Menstrual Hygiene Friendly Spaces (MHFS) is working towards menstrual equity and fostering menstrual health and hygiene-friendly work, study and public place environments. Its main objective is to bridge the gap of affordability and accessibility of sustainable menstrual products while ensuring proper education on sexual and reproductive health to menstruators and enabling basic sanitation facilities at all spaces.
WHAT WE DO
Creating period-friendly work, study and public spaces through behavioural, infrastructural change and ensuring basic sanitation facilities. Alongside empowering young girls on NCD prevention, sensitisation on sexual and reproductive health and rights, using sustainable menstrual products, and taking informed decisions about their health and body.
We support menstruators with biodegradable sanitary pads that are natural, do not contain plastic and other harmful chemicals and are totally safe for the user as well as being eco-friendly. This is powered by environment education that educates them on carbon footprint of menstrual products and how they are part of a network that promotes the use of eco-friendly products.
A report by NGO Dasra titled Spot On! found that nearly 23 million girls drop out of school annually due to lack of proper menstrual hygiene management facilities, which include availability of sanitary napkins and logical awareness of menstruation. The report also came up with some startling numbers which highlights that 71 per cent adolescent girls remained unaware of menstruation till menarche. A UNICEF report pointed out that in Uttar Pradesh, 66 percent of girls and women were unaware of menstrual hygiene practices.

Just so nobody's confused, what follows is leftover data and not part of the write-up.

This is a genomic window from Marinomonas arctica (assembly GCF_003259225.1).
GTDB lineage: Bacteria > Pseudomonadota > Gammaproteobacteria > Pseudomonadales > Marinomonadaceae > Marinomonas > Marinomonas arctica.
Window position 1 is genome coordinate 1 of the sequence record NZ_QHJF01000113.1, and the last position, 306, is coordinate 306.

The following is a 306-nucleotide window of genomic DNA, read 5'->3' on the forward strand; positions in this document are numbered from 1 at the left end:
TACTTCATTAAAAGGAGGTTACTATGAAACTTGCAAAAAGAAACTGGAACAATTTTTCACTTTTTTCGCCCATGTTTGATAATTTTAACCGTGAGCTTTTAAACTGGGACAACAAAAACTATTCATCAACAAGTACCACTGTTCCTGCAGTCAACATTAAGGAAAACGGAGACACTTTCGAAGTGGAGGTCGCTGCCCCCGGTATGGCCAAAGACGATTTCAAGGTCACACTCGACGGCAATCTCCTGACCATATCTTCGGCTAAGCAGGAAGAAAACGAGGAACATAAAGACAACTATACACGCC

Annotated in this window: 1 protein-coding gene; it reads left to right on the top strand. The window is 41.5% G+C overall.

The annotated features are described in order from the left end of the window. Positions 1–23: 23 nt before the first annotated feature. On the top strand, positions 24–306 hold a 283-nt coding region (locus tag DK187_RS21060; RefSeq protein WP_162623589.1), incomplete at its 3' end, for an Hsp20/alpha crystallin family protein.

Improper hygiene during periods can cause uncomfortable conditions like bacterial infections to more serious ones like reproductive tract infections or even cervical cancer among many other non-communicable diseases. Microbes like Candida albicans, Staphylococcus aureus, E. coli, and Pseudomonas can multiply in the humid environment provided by prolonged use of damp and dirty menstrual clothes or using a sanitary napkin for longer than 6 or 8 hours (by Stayfree). Such bacteria can enter the urinary tract including the urethra and urinary bladder leading to painful urination, lower abdominal pain, back pain, and fever.
Statistics estimate that it takes about 500 years for a sanitary pad to degrade. In India alone, around 9,000 tons of plastic waste is generated due to sanitary napkin waste (from over 400 million used and disposed off pads).